Rachel Linehan and her partner, Dan, have seen their budget drop nearly $100,000 since January.
- More than 9 million homebuyers in America have been priced out of the market since January.
- A rise in all-cash offers and investor purchases is mainly hurting first-time buyers’ chances.
- But prices aren’t expected to come down, with the supply of homes for sale in the US at record lows.
Rising US interest rates designed to slow inflation have priced more than 9 million homebuyers in America out of the housing market since the start of the year, according to a leading property economist.
Nadia Evangelou, senior economist and head of forecasting at the National Association of Realtors, said more than 3 million millennials had been priced out of buying a home since January, with the average monthly price of paying off a home in the US rising by nearly $270.
‘It’s pretty demoralizing’
The US Fed has increased interest rates twice this year, with six more rate hikes expected by the end of 2022. That has already led to a big jump in mortgage costs, with the 30-year fixed-rate average now exceeding 4.7%, after beginning the year around 3%.
Evangelou said affordability had fallen through the pandemic as house prices rose more quickly than incomes. At the same time, more people were buying second homes with their increased equity, while cash transactions and purchases by investment groups jumped.
In California, the NAR said the monthly cost of paying off the median mortgage is nearly $500 more than in January, with fewer than 30% of first-time buyers in the state able to buy a home.
The NAR estimates investors make up 22% of buyers across the US, compared with 15% a year ago, while all-cash offers account for 27% of purchases against 19% in early 2020. Conversely, the share of purchases by first-time buyers fell to 27% from 33% last year.
“As more people compete for that smaller pool of homes, prices will go up,” Evangelou said.
But although housing affordability may be plummeting, that doesn’t mean Americans are likely to lose their homes if the real estate bubble bursts, Insider’s Ben Wick reported.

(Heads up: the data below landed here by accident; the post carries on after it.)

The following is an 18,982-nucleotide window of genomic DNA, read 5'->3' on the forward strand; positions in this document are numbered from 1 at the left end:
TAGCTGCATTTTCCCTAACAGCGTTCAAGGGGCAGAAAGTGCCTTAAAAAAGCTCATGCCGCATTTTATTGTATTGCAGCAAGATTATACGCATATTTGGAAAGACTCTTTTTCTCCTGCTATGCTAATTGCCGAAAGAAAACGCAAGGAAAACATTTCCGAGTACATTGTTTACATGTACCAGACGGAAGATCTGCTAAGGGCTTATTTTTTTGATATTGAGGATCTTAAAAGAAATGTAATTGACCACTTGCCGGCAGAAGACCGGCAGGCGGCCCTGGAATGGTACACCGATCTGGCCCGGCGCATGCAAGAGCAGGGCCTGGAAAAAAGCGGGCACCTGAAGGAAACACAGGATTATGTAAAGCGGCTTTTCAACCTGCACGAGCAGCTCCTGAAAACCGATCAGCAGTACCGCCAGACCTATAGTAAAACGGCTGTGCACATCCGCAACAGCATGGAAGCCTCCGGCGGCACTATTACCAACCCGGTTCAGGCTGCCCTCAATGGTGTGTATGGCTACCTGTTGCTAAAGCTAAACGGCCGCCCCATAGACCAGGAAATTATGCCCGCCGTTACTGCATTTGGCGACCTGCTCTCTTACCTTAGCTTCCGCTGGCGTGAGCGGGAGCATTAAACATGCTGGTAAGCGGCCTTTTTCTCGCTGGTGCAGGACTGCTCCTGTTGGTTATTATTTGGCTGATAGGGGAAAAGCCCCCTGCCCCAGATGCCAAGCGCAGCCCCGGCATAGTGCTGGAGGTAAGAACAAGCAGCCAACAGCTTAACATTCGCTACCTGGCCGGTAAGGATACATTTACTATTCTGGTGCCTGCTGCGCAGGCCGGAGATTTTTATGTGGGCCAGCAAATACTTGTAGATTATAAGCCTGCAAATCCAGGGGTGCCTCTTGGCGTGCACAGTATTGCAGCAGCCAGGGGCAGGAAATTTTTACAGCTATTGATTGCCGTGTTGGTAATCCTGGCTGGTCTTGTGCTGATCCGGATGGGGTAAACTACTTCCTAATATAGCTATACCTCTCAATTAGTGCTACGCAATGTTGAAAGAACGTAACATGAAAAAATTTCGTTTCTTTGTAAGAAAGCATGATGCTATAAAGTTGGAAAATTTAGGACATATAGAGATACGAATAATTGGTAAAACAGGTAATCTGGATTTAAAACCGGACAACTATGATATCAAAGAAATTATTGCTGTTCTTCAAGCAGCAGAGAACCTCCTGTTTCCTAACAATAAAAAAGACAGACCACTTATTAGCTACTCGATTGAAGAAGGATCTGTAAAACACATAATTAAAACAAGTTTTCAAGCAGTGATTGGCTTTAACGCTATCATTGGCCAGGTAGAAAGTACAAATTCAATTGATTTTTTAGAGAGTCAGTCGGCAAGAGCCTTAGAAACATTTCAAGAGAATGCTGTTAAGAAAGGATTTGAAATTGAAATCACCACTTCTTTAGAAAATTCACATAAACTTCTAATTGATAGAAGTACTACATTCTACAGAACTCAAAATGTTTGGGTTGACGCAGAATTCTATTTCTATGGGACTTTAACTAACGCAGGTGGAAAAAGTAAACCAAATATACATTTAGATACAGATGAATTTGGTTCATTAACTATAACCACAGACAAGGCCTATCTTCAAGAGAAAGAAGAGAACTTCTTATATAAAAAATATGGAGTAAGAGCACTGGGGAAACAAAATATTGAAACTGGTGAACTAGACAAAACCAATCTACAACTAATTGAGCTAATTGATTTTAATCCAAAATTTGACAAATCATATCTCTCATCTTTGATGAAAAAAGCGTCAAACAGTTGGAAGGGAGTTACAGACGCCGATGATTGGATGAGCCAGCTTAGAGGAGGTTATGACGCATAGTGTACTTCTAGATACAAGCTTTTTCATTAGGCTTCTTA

Still, many homebuyers remain frustrated at the situation.
Actuarial accountant Rachel Linehan, and her partner Dan, both 23, have been trying to buy a home in Framingham, Massachusetts, for the last four months. In that time, she said that a “pretty brutal” market of rising rates had shrunk their budget by up to $100,000, limiting the range of available homes in their preferred area.
Linehan recalls arriving at an open house viewing and waiting in a line stretching around the corner. She felt she and her partner had a “pretty good shot” of buying a home, with a good salary, no debt, and no kids.
“It’s pretty demoralizing. We went in feeling pretty hopeful but that hope has diminished over time to the point where we are feeling pretty small,” she said. “We’re getting to the point where we might give up soon.”
Low supply means prices aren’t likely to fall soon
A falling margin of affordability has been exacerbated by supply shortages, which Evangelou said are the worst on record, with 850,000 homes for sale in January.
She said it means the availability of homes for middle-class buyers has fallen 60% since the beginning of the pandemic, with one affordable listing for every 125 households now compared to one for every 45 households in 2019.
Jonathan Tatum, a 27-year-old revenue data manager, finds he is routinely competing with up to 40 other buyers to purchase a home in Atlanta, Georgia.
Buyers’ newfound willingness to pay the appraisal gap, which is the difference between the bank’s valuation of a home and the price under offer, was locking Tatum out.
He said: “If I see a home that’s $550,000 home, even though I can afford the mortgage and the monthly payment, there’s no way I could afford a $75,000 payment and a $50,000 appraisal gap on top of that.”
Other obstacles, like a growing trend of unpaid rent-back agreements, where sellers demand to live in their home after sale rent-free until they find a new property, made most offers a non-starter, he added.
“Waiting is only going to make it worse”
Tatum, who has grown numb to rejection, sees no other option than to continue to try and buy, having seen prices rise since he graduated from college in 2018.
He said: “I don’t see people magically wanting to not own a home. If you want a home, it’s probably because you don’t want to rent anymore.
“Waiting is only going to make it worse.”
It is a sentiment echoed by Evangelou, with the NAR forecasting sustained price rises, though at a slower rate of between 4% and 6% this year.
“If you are in a position to buy a home, if you feel financially secure, just go for it. Because don’t expect mortgage rates to come down,” Evangelou said.
Economists at the NAR say the only solution is for a strong push to build more houses in the US to accommodate a growing market of priced-out Americans. Until then, growing numbers will continue to fight for a shrinking stock of homes.
Read the original article on Business Insider